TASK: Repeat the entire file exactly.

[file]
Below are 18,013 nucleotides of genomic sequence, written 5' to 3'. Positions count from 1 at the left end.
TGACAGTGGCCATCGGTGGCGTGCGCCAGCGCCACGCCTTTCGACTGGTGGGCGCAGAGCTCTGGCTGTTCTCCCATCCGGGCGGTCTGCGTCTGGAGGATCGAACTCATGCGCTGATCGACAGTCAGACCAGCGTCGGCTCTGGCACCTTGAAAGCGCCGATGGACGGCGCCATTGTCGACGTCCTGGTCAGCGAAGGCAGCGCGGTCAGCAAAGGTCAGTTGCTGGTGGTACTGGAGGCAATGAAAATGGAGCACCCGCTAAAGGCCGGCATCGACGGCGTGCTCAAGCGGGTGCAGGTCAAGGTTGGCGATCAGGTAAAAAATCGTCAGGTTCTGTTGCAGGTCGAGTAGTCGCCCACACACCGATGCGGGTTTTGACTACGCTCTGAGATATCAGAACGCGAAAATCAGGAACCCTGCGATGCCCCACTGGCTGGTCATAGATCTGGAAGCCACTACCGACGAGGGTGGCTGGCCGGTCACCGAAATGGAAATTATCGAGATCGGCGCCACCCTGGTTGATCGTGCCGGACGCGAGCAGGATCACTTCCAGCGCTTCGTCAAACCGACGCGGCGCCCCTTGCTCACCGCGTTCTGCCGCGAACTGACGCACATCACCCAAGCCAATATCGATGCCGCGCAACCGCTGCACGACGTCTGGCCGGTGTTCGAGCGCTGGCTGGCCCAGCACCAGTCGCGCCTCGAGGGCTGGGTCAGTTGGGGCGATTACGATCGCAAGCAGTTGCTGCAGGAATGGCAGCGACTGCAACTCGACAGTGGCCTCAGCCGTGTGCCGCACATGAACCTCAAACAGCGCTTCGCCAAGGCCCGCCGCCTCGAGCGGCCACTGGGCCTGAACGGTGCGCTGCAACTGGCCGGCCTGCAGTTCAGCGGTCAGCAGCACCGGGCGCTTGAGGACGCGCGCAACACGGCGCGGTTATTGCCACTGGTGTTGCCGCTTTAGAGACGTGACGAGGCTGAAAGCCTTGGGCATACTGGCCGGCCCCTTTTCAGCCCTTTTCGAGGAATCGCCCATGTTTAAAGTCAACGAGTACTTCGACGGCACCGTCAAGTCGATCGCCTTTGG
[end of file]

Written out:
Below are 18,013 nucleotides of genomic sequence, written 5' to 3'. Positions count from 1 at the left end.
TGACAGTGGCCATCGGTGGCGTGCGCCAGCGCCACGCCTTTCGACTGGTGGGCGCAGAGCTCTGGCTGTTCTCCCATCCGGGCGGTCTGCGTCTGGAGGATCGAACTCATGCGCTGATCGACAGTCAGACCAGCGTCGGCTCTGGCACCTTGAAAGCGCCGATGGACGGCGCCATTGTCGACGTCCTGGTCAGCGAAGGCAGCGCGGTCAGCAAAGGTCAGTTGCTGGTGGTACTGGAGGCAATGAAAATGGAGCACCCGCTAAAGGCCGGCATCGACGGCGTGCTCAAGCGGGTGCAGGTCAAGGTTGGCGATCAGGTAAAAAATCGTCAGGTTCTGTTGCAGGTCGAGTAGTCGCCCACACACCGATGCGGGTTTTGACTACGCTCTGAGATATCAGAACGCGAAAATCAGGAACCCTGCGATGCCCCACTGGCTGGTCATAGATCTGGAAGCCACTACCGACGAGGGTGGCTGGCCGGTCACCGAAATGGAAATTATCGAGATCGGCGCCACCCTGGTTGATCGTGCCGGACGCGAGCAGGATCACTTCCAGCGCTTCGTCAAACCGACGCGGCGCCCCTTGCTCACCGCGTTCTGCCGCGAACTGACGCACATCACCCAAGCCAATATCGATGCCGCGCAACCGCTGCACGACGTCTGGCCGGTGTTCGAGCGCTGGCTGGCCCAGCACCAGTCGCGCCTCGAGGGCTGGGTCAGTTGGGGCGATTACGATCGCAAGCAGTTGCTGCAGGAATGGCAGCGACTGCAACTCGACAGTGGCCTCAGCCGTGTGCCGCACATGAACCTCAAACAGCGCTTCGCCAAGGCCCGCCGCCTCGAGCGGCCACTGGGCCTGAACGGTGCGCTGCAACTGGCCGGCCTGCAGTTCAGCGGTCAGCAGCACCGGGCGCTTGAGGACGCGCGCAACACGGCGCGGTTATTGCCACTGGTGTTGCCGCTTTAGAGACGTGACGAGGCTGAAAGCCTTGGGCATACTGGCCGGCCCCTTTTCAGCCCTTTTCGAGGAATCGCCCATGTTTAAAGTCAACGAGTACTTCGACGGCACCGTCAAGTCGATCGCCTTTGG